Not all Japanese whiskies come from Japan. A new labelling rule means you'll now know if your favourite Japanese whisky really is Japanese.
Japanese whiskies have been amongst the biggest themes in whiskyland over the last couple of years. Demand skyrocketed to the point that even giants like Suntory and Nikka have had to put a halt to their age-statement expressions to recuperate aged whisky reserves.
Yet, dive deep enough into the rabbit hole that is Japanese whiskies and you’d quickly realized a dirty secret – a bottle that says Japanese whisky doesn’t really have to be Japanese whisky.
(Image Source: Gear Patrol)
You’re telling me I just busted $500 on a bottle of Japanese whisky that isn’t even what the label says it is?
In short, sometimes yes. Hold the blood pressure pills, we’ll explain.
Japanese whisky regulations have been VERY loose with how merchants use and advertise the whiskies they sell. It’s so loose, the regulations may as well be suggestions.
Many whiskies you can find in Japan aren’t completely from Japan, from the barley used, to where it’s malted, fermented and distilled or who does the actual whisky-making. The result is many self-titled Japanese whiskies that are actually whiskies imported into Japan from distilleries across Canada, US, Scotland, you name it, and subsequently sold by retailers as Japanese whisky.
Of course, that is starting to be a real problem for an increasingly important cultural icon of Japan. Obviously we know that provenance matters. Even if a whisky tastes great, you’re not odd for feeling a victim of misrepresentation if the whisky isn’t even from Japan or made at a Japanese distillery for that matter. Literally the only thing Japanese about it is the word “Japanese” on the label.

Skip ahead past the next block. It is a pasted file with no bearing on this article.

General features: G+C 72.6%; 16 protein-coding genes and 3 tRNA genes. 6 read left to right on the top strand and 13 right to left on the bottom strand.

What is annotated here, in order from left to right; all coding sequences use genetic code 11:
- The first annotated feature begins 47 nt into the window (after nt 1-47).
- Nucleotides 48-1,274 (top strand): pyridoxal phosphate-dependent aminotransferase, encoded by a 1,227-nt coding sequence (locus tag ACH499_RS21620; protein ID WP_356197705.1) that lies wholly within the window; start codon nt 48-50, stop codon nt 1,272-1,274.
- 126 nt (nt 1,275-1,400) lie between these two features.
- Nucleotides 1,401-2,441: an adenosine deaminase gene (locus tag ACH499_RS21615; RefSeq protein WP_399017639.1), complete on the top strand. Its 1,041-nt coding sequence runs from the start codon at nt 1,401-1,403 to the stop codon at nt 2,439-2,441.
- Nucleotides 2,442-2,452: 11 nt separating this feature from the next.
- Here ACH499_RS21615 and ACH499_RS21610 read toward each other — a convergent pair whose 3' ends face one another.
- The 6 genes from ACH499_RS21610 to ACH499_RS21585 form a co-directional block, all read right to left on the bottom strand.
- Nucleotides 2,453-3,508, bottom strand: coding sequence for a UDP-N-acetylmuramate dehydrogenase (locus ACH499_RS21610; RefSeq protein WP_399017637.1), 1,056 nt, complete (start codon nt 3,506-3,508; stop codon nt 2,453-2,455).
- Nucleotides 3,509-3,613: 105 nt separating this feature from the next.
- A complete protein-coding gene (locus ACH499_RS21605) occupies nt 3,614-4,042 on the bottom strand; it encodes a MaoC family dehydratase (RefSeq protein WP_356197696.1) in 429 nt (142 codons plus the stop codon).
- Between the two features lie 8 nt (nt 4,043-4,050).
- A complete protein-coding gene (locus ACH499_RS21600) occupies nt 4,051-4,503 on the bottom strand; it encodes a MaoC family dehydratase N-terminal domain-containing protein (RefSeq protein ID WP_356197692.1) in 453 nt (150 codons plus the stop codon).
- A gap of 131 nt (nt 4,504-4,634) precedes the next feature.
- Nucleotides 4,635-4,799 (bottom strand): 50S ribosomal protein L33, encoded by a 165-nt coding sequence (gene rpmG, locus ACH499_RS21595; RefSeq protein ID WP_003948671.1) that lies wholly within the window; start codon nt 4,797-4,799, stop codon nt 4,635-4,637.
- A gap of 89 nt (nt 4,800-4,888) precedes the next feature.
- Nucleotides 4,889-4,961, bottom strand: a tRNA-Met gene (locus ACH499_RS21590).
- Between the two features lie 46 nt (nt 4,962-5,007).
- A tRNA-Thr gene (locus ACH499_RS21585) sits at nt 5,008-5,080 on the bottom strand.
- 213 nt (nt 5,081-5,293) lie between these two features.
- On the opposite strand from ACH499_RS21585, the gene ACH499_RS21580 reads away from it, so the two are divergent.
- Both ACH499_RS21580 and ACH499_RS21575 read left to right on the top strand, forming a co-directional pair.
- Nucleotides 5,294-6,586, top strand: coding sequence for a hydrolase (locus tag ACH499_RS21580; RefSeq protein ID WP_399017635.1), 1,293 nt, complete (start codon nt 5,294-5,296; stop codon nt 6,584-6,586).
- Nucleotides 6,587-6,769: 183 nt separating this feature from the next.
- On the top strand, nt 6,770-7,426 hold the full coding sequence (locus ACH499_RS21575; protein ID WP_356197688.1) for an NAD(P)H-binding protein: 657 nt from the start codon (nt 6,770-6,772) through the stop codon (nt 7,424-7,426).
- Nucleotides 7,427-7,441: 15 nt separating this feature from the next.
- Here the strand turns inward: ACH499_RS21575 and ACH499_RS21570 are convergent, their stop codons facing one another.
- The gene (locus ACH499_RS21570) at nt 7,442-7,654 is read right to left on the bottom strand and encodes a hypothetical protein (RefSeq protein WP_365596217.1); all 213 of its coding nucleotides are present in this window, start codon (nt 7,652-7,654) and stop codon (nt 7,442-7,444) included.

How did this happen?!
There are reasons for why this was never addressed of course. The three biggest reasons are that:
- Japan has very little barley grown locally
- Japan doesn’t have many grain whiskies which are fairly important in blends to tamper the weightiness from barley malt, with the grain whisky’s lighter profile forming the bulk of most blends.
- The focus for Japanese whisky-making has always been about the blending and not the making of the whisky itself.
Given that the whisky landscape in Japan is dominated by a handful of giants owning several distilleries, almost all their barley is imported and also their primary goal is to make smooth yet complex whiskies. Hence for a long time, who makes it and where it comes from was never really a concern.
To give you an example, Nikka’s highly popular Whisky From The Barrel is mostly made of whisky from Ben Nevis Distillery in Scotland, which they own and blend with whisky from their other distilleries Yoichi and Miyagikyo located in Japan.
How do I know what is authentic Japanese whisky then?
But this is changing, and this is why it’s important, for Japanese whiskies to really appreciate in value and be taken seriously, even by new drinkers, it’s important that it is accurately represented.
(Image Source: Japan Spirits and Liquers Makers Association (JSLMA))